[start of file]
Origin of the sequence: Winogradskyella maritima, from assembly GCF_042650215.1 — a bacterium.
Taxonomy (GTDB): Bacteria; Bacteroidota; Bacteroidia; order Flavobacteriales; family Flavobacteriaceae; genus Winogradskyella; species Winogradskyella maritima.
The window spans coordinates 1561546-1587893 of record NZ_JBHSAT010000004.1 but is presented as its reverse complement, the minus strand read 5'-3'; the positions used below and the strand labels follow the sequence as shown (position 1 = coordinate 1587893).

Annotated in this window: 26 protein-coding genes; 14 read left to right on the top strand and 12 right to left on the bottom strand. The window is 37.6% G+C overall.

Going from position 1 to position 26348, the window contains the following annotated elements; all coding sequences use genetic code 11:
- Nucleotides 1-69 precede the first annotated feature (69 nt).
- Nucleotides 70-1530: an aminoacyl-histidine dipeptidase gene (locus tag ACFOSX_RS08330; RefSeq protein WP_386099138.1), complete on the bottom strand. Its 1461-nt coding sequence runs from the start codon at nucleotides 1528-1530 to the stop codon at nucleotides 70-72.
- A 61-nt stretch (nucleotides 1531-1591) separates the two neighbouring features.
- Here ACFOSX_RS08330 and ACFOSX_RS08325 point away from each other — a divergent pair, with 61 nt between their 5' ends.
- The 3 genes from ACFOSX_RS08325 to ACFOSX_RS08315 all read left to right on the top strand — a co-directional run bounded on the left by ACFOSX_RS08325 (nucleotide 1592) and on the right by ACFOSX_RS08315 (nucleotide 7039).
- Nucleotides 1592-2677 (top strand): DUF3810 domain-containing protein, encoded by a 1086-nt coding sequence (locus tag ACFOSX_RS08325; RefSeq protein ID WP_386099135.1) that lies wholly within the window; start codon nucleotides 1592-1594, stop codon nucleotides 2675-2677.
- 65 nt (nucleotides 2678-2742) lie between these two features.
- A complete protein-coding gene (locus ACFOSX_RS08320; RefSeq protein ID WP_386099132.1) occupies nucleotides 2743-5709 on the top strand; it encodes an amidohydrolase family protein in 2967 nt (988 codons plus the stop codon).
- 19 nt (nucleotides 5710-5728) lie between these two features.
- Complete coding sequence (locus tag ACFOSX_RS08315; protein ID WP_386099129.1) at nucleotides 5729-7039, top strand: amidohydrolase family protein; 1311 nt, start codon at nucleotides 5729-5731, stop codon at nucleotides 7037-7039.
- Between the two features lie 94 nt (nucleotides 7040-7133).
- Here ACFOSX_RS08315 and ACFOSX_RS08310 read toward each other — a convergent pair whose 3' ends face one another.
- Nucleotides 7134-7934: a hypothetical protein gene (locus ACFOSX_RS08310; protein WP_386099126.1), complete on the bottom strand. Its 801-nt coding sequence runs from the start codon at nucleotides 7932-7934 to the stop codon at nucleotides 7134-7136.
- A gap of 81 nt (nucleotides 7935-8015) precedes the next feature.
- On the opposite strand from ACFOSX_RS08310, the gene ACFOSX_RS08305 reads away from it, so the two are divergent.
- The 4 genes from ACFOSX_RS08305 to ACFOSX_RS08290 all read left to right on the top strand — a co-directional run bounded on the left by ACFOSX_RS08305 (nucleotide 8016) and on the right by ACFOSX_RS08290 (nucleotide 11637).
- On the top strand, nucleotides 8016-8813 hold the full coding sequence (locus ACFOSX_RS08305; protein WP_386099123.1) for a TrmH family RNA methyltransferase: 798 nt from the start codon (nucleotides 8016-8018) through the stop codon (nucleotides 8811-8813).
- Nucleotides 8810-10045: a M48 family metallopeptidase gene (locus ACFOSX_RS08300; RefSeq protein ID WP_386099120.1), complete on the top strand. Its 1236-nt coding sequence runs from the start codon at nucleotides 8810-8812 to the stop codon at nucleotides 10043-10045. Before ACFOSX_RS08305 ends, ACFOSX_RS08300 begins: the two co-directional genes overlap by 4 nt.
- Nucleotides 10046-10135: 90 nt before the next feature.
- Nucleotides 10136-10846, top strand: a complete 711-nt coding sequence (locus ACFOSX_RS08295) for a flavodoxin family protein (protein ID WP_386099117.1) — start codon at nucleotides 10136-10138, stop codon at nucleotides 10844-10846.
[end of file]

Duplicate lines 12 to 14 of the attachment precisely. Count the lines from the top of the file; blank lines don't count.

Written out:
- 65 nt (nucleotides 2678-2742) lie between these two features.
- A complete protein-coding gene (locus ACFOSX_RS08320; RefSeq protein ID WP_386099132.1) occupies nucleotides 2743-5709 on the top strand; it encodes an amidohydrolase family protein in 2967 nt (988 codons plus the stop codon).
- 19 nt (nucleotides 5710-5728) lie between these two features.